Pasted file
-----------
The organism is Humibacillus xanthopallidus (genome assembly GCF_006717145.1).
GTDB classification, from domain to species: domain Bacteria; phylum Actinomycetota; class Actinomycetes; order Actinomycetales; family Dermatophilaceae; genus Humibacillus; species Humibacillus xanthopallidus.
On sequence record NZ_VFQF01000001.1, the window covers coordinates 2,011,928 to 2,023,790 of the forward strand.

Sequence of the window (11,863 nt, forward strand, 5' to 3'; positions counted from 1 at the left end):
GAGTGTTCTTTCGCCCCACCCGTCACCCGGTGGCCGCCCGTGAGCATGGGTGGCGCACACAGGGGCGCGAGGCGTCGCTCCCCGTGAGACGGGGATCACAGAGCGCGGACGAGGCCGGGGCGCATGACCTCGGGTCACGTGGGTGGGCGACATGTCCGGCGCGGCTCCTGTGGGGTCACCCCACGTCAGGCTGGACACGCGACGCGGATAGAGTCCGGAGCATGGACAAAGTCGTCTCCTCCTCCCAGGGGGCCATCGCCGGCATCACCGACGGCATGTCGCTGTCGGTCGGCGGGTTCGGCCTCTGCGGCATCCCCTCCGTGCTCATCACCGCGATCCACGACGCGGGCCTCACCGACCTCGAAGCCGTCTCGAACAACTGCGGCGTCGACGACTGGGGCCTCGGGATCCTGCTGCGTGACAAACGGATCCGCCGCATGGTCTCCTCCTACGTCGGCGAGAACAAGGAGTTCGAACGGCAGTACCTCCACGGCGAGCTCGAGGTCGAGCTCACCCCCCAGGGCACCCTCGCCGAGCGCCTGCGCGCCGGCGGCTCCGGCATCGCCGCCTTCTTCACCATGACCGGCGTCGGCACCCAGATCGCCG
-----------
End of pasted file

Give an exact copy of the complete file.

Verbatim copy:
The organism is Humibacillus xanthopallidus (genome assembly GCF_006717145.1).
GTDB classification, from domain to species: domain Bacteria; phylum Actinomycetota; class Actinomycetes; order Actinomycetales; family Dermatophilaceae; genus Humibacillus; species Humibacillus xanthopallidus.
On sequence record NZ_VFQF01000001.1, the window covers coordinates 2,011,928 to 2,023,790 of the forward strand.

Sequence of the window (11,863 nt, forward strand, 5' to 3'; positions counted from 1 at the left end):
GAGTGTTCTTTCGCCCCACCCGTCACCCGGTGGCCGCCCGTGAGCATGGGTGGCGCACACAGGGGCGCGAGGCGTCGCTCCCCGTGAGACGGGGATCACAGAGCGCGGACGAGGCCGGGGCGCATGACCTCGGGTCACGTGGGTGGGCGACATGTCCGGCGCGGCTCCTGTGGGGTCACCCCACGTCAGGCTGGACACGCGACGCGGATAGAGTCCGGAGCATGGACAAAGTCGTCTCCTCCTCCCAGGGGGCCATCGCCGGCATCACCGACGGCATGTCGCTGTCGGTCGGCGGGTTCGGCCTCTGCGGCATCCCCTCCGTGCTCATCACCGCGATCCACGACGCGGGCCTCACCGACCTCGAAGCCGTCTCGAACAACTGCGGCGTCGACGACTGGGGCCTCGGGATCCTGCTGCGTGACAAACGGATCCGCCGCATGGTCTCCTCCTACGTCGGCGAGAACAAGGAGTTCGAACGGCAGTACCTCCACGGCGAGCTCGAGGTCGAGCTCACCCCCCAGGGCACCCTCGCCGAGCGCCTGCGCGCCGGCGGCTCCGGCATCGCCGCCTTCTTCACCATGACCGGCGTCGGCACCCAGATCGCCG